Once the proposed block has been validated enough times, the network will officially add it to the ledger. The previously selected node will receive rewards both for proposing the block and for verifying it. All of the other validators will only be rewarded for verifying.
Proof of Stake has a different economic incentive built into it compared to its older brother PoW. Validators face much harsher consequences for malicious behavior as they deposit personal funds when participating in the network.
On PoW, miners only need to pay electricity costs to participate actively. On PoS, validators have to stake a large number of valuable tokens. For example, the requirement on Ethereum 2.0 is exactly 32 Ether.
At current market prices, the staking investment amounts to $40,000. Moreso, a part of these funds can be taken by the network if the actor behaves unfairly or does not properly validate transactions.
In the case that it is the turn for a specific node to validate the block, but he is offline, he must pay penalties. Imagine that you run a node and you lose electric power in your building or online access. How will you participate in the network? In such cases, the only thing that a validator can do is pay the penalty and participate more frequently.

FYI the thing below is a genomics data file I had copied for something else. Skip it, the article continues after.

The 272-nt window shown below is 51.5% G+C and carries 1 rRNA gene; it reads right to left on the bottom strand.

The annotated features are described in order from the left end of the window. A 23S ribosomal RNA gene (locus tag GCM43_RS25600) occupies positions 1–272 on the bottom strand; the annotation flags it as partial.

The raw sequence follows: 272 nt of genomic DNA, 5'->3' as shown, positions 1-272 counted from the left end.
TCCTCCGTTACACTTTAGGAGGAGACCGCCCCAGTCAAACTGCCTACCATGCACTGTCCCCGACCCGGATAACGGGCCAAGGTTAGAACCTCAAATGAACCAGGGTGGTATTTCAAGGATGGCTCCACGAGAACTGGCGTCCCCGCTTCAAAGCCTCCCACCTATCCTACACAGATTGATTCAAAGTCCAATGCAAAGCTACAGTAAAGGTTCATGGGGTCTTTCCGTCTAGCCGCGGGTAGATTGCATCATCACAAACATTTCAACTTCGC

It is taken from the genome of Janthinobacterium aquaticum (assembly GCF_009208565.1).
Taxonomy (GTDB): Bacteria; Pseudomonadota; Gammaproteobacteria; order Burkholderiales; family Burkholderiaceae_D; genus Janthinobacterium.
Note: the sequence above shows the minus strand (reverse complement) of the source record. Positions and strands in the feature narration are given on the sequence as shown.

But the penalty of not being online is considerably lower compared to directed and intentional malicious activities. If a node tries to trick the system by proposing false or manipulated transaction data history, the network will take a large portion of the node’s staked assets. In some situations, the malicious actor can lose everything.
With the aforementioned facts in mind, it is easy to tell why PoS features better economic incentives. While validating might be easier than mining, it carries far harsher risks and penalties.